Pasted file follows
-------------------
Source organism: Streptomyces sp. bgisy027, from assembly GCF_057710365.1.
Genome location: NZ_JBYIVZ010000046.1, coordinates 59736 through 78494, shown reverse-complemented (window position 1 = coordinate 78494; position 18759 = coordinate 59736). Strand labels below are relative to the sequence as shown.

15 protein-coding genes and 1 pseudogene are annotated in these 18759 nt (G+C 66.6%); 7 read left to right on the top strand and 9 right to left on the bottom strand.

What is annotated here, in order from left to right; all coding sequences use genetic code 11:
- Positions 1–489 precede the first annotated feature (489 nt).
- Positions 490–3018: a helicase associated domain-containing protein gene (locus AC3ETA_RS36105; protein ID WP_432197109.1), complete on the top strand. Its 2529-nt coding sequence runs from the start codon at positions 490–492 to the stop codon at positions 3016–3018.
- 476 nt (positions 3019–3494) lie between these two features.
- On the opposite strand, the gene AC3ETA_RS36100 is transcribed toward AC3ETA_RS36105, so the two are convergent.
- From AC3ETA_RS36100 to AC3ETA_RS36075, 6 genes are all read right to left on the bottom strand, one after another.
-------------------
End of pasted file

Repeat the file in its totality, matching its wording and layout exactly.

Source organism: Streptomyces sp. bgisy027, from assembly GCF_057710365.1.
Genome location: NZ_JBYIVZ010000046.1, coordinates 59736 through 78494, shown reverse-complemented (window position 1 = coordinate 78494; position 18759 = coordinate 59736). Strand labels below are relative to the sequence as shown.

15 protein-coding genes and 1 pseudogene are annotated in these 18759 nt (G+C 66.6%); 7 read left to right on the top strand and 9 right to left on the bottom strand.

What is annotated here, in order from left to right; all coding sequences use genetic code 11:
- Positions 1–489 precede the first annotated feature (489 nt).
- Positions 490–3018: a helicase associated domain-containing protein gene (locus AC3ETA_RS36105; protein ID WP_432197109.1), complete on the top strand. Its 2529-nt coding sequence runs from the start codon at positions 490–492 to the stop codon at positions 3016–3018.
- 476 nt (positions 3019–3494) lie between these two features.
- On the opposite strand, the gene AC3ETA_RS36100 is transcribed toward AC3ETA_RS36105, so the two are convergent.
- From AC3ETA_RS36100 to AC3ETA_RS36075, 6 genes are all read right to left on the bottom strand, one after another.